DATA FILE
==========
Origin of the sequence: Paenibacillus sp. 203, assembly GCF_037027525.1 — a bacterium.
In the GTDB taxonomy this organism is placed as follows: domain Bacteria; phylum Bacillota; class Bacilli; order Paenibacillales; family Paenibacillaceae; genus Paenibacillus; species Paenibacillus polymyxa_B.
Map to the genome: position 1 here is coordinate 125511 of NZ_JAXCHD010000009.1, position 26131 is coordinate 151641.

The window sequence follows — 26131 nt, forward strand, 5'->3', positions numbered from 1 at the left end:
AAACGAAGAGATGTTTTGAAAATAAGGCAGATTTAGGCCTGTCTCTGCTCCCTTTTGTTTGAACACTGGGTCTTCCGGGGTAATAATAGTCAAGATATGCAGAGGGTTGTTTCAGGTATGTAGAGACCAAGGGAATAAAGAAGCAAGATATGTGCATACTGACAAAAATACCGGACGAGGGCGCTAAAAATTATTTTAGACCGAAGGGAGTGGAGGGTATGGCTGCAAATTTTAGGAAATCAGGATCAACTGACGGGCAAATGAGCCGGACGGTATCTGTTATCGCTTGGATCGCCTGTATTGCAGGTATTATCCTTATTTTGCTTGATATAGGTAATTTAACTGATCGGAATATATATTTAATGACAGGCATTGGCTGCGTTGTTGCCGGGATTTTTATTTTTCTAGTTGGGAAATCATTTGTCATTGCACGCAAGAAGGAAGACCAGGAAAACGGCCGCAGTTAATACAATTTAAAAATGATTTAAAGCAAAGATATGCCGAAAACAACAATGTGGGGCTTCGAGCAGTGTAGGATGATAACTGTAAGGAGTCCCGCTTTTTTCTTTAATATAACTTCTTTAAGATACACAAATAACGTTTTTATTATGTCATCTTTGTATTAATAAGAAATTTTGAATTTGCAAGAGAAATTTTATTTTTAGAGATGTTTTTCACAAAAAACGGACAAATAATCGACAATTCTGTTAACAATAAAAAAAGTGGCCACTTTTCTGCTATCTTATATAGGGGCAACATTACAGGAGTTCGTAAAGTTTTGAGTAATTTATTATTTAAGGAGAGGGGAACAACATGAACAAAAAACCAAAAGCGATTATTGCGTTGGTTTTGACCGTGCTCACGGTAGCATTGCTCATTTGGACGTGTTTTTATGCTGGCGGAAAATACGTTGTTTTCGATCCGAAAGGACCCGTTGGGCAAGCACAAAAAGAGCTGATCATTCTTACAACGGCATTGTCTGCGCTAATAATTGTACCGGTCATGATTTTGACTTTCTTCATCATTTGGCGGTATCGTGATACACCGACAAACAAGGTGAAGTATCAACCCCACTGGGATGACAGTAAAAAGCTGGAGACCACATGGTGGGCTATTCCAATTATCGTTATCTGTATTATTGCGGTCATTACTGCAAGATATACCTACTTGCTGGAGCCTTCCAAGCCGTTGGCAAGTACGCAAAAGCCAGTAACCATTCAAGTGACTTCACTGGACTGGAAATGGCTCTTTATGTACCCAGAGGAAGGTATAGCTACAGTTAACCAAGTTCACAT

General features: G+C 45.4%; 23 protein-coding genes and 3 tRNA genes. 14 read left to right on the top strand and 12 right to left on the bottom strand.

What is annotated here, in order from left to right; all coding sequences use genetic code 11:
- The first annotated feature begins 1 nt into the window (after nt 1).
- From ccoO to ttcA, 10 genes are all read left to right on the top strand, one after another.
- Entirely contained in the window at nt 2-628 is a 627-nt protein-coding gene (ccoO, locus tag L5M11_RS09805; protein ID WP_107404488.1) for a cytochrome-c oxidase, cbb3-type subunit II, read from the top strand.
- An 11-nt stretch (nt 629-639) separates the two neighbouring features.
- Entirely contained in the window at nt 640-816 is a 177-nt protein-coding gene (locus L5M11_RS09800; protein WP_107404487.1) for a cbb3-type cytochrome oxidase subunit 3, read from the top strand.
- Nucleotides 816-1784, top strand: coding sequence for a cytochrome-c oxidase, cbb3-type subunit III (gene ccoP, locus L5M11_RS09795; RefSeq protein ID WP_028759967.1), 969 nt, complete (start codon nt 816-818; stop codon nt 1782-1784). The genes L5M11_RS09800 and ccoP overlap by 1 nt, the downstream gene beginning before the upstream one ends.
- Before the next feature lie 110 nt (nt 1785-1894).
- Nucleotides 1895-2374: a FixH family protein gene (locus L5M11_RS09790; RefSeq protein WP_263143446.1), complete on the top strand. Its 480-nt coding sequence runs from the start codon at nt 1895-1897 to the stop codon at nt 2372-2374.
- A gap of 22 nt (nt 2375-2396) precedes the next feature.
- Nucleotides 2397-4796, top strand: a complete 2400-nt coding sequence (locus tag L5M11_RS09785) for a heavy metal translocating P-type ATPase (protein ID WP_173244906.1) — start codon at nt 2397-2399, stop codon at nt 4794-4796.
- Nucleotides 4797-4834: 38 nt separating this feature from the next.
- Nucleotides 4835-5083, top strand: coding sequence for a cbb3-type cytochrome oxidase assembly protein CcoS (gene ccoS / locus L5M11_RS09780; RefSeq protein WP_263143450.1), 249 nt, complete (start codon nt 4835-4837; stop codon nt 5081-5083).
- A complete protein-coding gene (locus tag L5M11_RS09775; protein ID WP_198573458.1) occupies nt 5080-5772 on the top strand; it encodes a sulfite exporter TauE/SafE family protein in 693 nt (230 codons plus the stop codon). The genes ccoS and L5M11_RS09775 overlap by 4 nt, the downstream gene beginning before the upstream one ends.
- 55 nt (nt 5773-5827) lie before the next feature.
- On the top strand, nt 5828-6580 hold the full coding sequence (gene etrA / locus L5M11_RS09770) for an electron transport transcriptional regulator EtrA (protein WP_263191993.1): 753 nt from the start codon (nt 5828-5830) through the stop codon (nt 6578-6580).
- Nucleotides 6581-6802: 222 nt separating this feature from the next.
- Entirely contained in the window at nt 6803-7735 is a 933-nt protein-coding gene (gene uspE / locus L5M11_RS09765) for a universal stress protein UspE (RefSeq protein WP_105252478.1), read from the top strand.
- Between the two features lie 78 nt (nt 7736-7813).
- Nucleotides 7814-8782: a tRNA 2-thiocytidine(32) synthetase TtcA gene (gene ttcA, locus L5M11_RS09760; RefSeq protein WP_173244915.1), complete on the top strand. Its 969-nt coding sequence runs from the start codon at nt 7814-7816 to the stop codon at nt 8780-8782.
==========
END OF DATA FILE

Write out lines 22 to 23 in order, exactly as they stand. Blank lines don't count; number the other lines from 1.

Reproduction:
- On the top strand, nt 5828-6580 hold the full coding sequence (gene etrA / locus L5M11_RS09770) for an electron transport transcriptional regulator EtrA (protein WP_263191993.1): 753 nt from the start codon (nt 5828-5830) through the stop codon (nt 6578-6580).
- Nucleotides 6581-6802: 222 nt separating this feature from the next.